Causes of High Summer Utility Bills
- Hot water leaks. It may be hard to determine if faucet leaks are hot or cold. Here's a common situation: The water heater is located at one end of the house and there's a leaky tub faucet at the far end of the house. The leaking water feels cold. Interestingly, even though the water feels cool, it could be hot water that cooled as it flowed through the lengthy piping system. Here are a few tests in order of ease:
- Tighten the hot side handle and see if the leak diminishes.
- Put a screwdriver tip to the hot water pipe where it exits the water heater and press the handle end against your ear; the sound of running (hot) water is magnified.
- Feel the cold water supply pipe where it enters the water heater; if no hot water has been used in the previous half hour, the cold pipe should feel warm. (Heat from the water heater conducts to that pipe and warms it). If the cold-water pipe is cold where it approaches the water heater, and you ran no hot water recently, there may be a hot water leak. That pipe would be cold because cold water is entering the tank (and cooling the inlet pipe) to make up for hot water being lost to a leak.
- The water heater's thermostat malfunctions, the tank overheats, tank pressure builds and the pressure-and-temperature relief valve opens to release a flood of very hot water. It could be under the house, where no one sees it. In one case, the pressure / temperature relief pipe was sending scalding water from the under-the-counter water heater to a connection with the drain pipe beneath the kitchen sink. A steamy hot mist was rising from the sink drain hole; the electric usage had recently doubled. In many cases, the pressure-and-temperature valve simply fails, for unknown reasons. When the valve fails, hot water flows from the water heater 24 hours / day, leading to high electric, water and sewer costs. In most single family detached homes, the pressure / temperature relief line from the water heater emerges as a little down-spout low on the back side of the house or garage. If you find hot water plunging from that spout, call a plumber.
- The cats always nap on a particular spot in the middle of the kitchen floor. This typically happens when a hot water leak under the slab warms that spot. Repairs can be costly and usually involve major excavation to reach the broken pipe.
- The customer has a so-called "combination appliance" that uses a powerful gas water heater to heat the residence, as well as the water, in winter. During the summer the combination appliance keeps on sending heat to the house. This happens as a result of faulty valves, good valves installed incorrectly or faulty electronic controls. Summertime electric and gas costs both increase; and the electric air conditioning (cooling) cost typically doubles. Higher than expected summer gas cost is often a telling clue.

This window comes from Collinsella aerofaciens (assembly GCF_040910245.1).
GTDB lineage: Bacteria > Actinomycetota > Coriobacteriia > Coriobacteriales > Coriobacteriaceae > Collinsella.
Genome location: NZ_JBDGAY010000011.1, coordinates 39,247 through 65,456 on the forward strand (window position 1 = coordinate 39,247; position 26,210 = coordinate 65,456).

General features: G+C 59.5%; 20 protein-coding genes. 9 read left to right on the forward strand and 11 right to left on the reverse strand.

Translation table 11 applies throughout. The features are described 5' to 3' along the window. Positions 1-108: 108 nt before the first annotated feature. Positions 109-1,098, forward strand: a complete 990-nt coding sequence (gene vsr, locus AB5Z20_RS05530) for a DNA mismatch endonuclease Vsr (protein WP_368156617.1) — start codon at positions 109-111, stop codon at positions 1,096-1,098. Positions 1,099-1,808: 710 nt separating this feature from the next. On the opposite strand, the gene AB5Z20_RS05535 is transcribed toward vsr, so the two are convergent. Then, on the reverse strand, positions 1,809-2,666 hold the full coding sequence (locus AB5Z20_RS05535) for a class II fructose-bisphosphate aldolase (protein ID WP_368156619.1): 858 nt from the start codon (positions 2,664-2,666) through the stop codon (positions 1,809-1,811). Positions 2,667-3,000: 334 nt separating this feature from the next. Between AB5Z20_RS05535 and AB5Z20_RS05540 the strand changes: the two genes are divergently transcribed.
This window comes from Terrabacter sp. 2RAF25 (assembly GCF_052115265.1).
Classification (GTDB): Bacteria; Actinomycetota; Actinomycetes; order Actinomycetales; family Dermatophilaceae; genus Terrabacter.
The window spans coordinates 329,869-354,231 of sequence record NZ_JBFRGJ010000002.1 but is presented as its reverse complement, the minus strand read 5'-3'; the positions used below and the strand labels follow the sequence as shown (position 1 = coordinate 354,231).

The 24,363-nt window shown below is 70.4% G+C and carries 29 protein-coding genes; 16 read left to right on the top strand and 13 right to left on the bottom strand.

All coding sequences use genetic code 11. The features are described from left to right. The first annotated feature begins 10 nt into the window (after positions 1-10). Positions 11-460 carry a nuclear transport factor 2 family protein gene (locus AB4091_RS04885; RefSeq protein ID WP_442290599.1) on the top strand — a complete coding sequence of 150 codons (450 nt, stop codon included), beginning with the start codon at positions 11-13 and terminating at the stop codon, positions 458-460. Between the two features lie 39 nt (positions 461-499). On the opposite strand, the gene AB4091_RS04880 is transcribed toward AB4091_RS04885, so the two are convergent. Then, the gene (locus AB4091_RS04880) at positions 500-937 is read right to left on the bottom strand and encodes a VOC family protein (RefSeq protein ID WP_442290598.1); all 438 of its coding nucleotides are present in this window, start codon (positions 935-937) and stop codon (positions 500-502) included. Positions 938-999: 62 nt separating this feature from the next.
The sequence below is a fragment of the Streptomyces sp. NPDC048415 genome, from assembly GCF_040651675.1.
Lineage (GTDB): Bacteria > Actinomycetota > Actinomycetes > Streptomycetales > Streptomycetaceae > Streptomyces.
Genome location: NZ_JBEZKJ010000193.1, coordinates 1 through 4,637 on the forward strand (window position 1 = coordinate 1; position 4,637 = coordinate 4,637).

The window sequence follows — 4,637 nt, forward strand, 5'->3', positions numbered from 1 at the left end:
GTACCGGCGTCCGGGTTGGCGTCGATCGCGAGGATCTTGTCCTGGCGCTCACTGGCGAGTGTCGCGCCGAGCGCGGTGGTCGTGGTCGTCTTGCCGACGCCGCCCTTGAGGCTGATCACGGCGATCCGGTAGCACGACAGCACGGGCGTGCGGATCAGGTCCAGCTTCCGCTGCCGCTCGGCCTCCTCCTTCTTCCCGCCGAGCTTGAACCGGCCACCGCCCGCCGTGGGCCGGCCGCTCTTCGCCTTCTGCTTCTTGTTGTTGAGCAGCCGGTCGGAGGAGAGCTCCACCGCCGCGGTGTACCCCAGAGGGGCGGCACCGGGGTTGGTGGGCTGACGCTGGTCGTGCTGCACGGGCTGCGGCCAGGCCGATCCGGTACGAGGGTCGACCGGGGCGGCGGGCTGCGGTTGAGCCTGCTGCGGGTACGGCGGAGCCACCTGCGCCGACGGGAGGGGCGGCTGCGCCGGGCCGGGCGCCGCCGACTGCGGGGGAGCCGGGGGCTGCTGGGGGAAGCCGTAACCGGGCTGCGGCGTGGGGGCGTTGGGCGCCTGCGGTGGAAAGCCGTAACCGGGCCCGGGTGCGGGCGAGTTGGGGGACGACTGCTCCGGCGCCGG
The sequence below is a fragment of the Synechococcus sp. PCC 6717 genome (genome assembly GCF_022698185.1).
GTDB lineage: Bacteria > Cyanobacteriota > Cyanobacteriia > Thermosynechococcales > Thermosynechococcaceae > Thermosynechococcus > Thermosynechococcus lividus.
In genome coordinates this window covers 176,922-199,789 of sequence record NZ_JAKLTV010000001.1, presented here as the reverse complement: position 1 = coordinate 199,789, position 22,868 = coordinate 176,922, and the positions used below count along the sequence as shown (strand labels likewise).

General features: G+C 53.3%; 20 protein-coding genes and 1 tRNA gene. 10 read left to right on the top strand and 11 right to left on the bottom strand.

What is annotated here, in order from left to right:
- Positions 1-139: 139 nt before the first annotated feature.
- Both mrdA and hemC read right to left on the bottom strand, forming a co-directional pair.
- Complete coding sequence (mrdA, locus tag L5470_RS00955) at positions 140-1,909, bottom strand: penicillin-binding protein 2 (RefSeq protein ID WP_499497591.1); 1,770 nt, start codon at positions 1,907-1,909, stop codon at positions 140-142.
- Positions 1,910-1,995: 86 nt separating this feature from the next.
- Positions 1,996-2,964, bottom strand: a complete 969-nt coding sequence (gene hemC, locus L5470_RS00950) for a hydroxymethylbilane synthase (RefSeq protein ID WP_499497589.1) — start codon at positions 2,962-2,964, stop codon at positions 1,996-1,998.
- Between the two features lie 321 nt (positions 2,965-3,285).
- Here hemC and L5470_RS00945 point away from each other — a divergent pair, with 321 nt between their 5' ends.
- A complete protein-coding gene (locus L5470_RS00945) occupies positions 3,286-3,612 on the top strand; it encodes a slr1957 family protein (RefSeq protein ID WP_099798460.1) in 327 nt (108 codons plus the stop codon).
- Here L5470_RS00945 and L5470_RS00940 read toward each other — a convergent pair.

- The small pump on a water heating waste-heat-recovery unit runs nonstop. It happens whether the air conditioner is running or not and can become very costly, especially if the water heater is a long way from the air conditioner's outdoor condenser.
- The water heater thermostats are set too high. Each 10 degrees downward adjustment cuts water heating energy consumption by 3 to 5 percent. We recommend setting the thermostat(s) at 115 - 120F. If you have an electric water heater, set both thermostats to the same temperature. If you use a dishwasher that has no booster heater, set your water heater thermostats at 140F. If your dishwater heats its own water, you can lower your two water heater thermostats to 120F or less.
Water heater's lower element burned out. Electric water heaters typically have two heating elements: upper and lower. The lower element works longest, and tends to fail first. The result: Only the top 1/3 of the tank is heated. The water is just as hot as it was before, but it quickly runs out. If left that way, operating costs actually go down. But if the upper element's thermostat is dialed to a much higher temperature to compensate, operating costs go up.
- There's hot water in the toilet: six words that mean trouble. Rare. Call a plumber.
- Plumbing / pumping reversed on a large solar water heating system. Water heated electrically in 80-gallon basement storage tanks, then pumped backwards through the system to cool at the rooftop, and returned to reheat in basement tanks with continual circulation. This is extremely costly.